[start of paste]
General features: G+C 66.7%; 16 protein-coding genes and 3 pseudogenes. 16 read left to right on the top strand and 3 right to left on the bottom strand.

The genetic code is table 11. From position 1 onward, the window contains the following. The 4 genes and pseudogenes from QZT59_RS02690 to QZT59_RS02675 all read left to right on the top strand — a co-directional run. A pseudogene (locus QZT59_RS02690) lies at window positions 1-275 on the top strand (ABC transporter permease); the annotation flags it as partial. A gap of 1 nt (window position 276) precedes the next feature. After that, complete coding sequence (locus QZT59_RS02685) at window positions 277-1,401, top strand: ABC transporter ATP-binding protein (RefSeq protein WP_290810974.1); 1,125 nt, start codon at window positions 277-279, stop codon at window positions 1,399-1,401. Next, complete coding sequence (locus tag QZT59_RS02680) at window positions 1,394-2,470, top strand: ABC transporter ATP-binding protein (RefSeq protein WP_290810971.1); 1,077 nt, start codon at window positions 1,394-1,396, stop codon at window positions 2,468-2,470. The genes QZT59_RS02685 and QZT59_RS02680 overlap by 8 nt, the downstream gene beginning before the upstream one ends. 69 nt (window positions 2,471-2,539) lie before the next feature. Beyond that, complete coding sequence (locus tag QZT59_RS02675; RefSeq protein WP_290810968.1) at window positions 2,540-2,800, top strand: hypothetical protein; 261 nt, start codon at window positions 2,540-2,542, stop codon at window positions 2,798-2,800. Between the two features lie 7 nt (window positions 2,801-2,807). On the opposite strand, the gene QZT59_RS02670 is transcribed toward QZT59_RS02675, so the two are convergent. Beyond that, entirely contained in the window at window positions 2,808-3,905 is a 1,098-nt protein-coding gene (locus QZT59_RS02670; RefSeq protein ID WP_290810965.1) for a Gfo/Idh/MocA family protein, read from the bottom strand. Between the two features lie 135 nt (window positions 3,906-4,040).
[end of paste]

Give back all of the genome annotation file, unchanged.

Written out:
General features: G+C 66.7%; 16 protein-coding genes and 3 pseudogenes. 16 read left to right on the top strand and 3 right to left on the bottom strand.

The genetic code is table 11. From position 1 onward, the window contains the following. The 4 genes and pseudogenes from QZT59_RS02690 to QZT59_RS02675 all read left to right on the top strand — a co-directional run. A pseudogene (locus QZT59_RS02690) lies at window positions 1-275 on the top strand (ABC transporter permease); the annotation flags it as partial. A gap of 1 nt (window position 276) precedes the next feature. After that, complete coding sequence (locus QZT59_RS02685) at window positions 277-1,401, top strand: ABC transporter ATP-binding protein (RefSeq protein WP_290810974.1); 1,125 nt, start codon at window positions 277-279, stop codon at window positions 1,399-1,401. Next, complete coding sequence (locus tag QZT59_RS02680) at window positions 1,394-2,470, top strand: ABC transporter ATP-binding protein (RefSeq protein WP_290810971.1); 1,077 nt, start codon at window positions 1,394-1,396, stop codon at window positions 2,468-2,470. The genes QZT59_RS02685 and QZT59_RS02680 overlap by 8 nt, the downstream gene beginning before the upstream one ends. 69 nt (window positions 2,471-2,539) lie before the next feature. Beyond that, complete coding sequence (locus tag QZT59_RS02675; RefSeq protein WP_290810968.1) at window positions 2,540-2,800, top strand: hypothetical protein; 261 nt, start codon at window positions 2,540-2,542, stop codon at window positions 2,798-2,800. Between the two features lie 7 nt (window positions 2,801-2,807). On the opposite strand, the gene QZT59_RS02670 is transcribed toward QZT59_RS02675, so the two are convergent. Beyond that, entirely contained in the window at window positions 2,808-3,905 is a 1,098-nt protein-coding gene (locus QZT59_RS02670; RefSeq protein ID WP_290810965.1) for a Gfo/Idh/MocA family protein, read from the bottom strand. Between the two features lie 135 nt (window positions 3,906-4,040).